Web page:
The next time you decide to light up a smoke, you may be greeted by an image of a cancer patient or even worse, a corpse, thanks to the U.S. Food and Drug Administration's (FDA) decision to put graphical warning labels on cigarette packs.
Currently, the government in many countries like India, Thailand, Brazil, Australia, Singapore and Canada, have made it mandatory for cigarette packs to carry jarring graphical images to deter people from smoking and ruining their health. In most countries such as Canada and Australia, it has worked so well that the FDA now wants to adopt the same measure here.
The FDA has already scoured several images from around the world and has shortlisted them. The agency has also invited people to give comment and vote on which of the 34 shortlisted images would most dissuade smokers ( click here ).
Each of these images comes with a warning. For instance, an image of a crying baby in an incubator and hooked up to tubes would come with a warning smoking during pregnancy can harm your baby, an image of a corpse that has undergone autopsy would come with a warning smoking can kill you while the image of a man holding a cigarette in his hand as some smoke wafts from a hole in his neck would come with a warning cigarettes are addictive.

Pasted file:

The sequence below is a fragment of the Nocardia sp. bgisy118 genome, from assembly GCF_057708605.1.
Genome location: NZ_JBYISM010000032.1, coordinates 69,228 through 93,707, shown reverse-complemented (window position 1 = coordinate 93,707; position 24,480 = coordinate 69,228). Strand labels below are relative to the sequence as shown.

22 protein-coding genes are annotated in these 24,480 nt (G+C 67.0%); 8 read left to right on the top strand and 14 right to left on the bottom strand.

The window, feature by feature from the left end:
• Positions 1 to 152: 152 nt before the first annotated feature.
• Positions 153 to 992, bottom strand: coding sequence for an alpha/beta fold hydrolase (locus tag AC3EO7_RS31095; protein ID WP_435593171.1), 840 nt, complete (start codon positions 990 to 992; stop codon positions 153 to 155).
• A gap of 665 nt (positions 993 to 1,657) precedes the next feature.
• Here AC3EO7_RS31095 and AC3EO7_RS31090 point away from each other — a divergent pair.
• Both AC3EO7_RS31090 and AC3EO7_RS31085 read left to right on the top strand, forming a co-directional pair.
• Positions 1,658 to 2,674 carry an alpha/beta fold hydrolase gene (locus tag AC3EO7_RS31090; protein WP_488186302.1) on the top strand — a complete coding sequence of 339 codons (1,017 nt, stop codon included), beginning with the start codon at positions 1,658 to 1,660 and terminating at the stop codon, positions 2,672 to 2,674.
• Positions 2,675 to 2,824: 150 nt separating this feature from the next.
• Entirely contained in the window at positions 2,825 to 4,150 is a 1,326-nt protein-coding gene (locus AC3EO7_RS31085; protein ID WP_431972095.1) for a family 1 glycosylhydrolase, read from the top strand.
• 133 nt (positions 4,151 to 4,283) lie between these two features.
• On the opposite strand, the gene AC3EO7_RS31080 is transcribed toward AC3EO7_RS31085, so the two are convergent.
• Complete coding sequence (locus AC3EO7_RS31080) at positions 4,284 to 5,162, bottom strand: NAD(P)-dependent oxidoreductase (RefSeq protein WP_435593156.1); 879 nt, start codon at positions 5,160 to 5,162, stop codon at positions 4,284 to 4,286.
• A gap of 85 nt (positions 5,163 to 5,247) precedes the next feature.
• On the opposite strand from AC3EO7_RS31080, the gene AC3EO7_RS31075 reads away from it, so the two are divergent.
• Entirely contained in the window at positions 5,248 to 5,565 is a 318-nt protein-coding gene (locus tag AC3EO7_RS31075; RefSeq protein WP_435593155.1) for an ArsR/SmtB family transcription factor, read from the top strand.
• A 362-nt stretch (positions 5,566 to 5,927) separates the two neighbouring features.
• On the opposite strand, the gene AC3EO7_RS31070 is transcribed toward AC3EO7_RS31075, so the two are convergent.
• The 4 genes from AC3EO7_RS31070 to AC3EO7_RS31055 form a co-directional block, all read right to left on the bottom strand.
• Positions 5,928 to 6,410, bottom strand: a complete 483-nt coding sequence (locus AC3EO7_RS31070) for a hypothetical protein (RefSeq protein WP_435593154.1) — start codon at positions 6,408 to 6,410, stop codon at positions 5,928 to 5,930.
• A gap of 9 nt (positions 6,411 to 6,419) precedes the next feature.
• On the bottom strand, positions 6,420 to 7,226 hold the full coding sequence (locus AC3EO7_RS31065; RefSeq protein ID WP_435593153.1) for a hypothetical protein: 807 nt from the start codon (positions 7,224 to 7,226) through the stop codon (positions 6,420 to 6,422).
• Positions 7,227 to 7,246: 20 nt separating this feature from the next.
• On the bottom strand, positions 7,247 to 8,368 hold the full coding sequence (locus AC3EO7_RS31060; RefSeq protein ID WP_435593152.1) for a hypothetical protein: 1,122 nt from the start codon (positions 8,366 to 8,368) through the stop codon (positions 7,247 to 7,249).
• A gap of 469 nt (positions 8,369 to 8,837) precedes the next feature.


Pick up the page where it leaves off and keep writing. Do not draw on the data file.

Other images include a dead man in a coffin, a bald cancer patient, a close-up of dirty teeth and a malignant lip lesion.
The final regulations requiring adoption of the graphical images will be issued on June 22, 2011 and within 15 months, cigarette makers will need to put up the new warning labels both in English and Spanish.
According to FDA Commissioner Margaret A. Hamburg, M.D., smoking is a very, very serious public health issue, with very, very serious medical consequences, such as cancer, heart disease, strokes and lung diseases.
In this regard, though the graphical image may not deter all smokers, yet the health consequences of smoking will be obvious every time someone picks up a pack of cigarettes, Hamburg said.
Some very explicit, almost gruesome pictures may be necessary, FDA Commissioner Margaret Hamburg told The Associated Press in an interview.
American Heart Association CEO Nancy Brown has applauded the new proposal, saying in a statement that it will make more Americans resist the temptations of tobacco use and participate in evidence-based smoking cessation programs that include counseling and pharmacotherapies.
Health and Human Services Secretary Kathleen Sebelius said the FDA's decision marks an important milestone because every day almost 4,000 youth try a cigarette for the first time and 1,000 youth become regular, daily smokers.
According to U.S. health officials about 20 percent of Americans or some 46 million people are smokers. An estimated 450,000 Americans die a premature death due to smoking-related disease every year and 8 million suffer chronic diseases at a cost to the economy of nearly $200 billion annually.
Sebelius plans to bring the smoking rate down to 12 percent by 2020.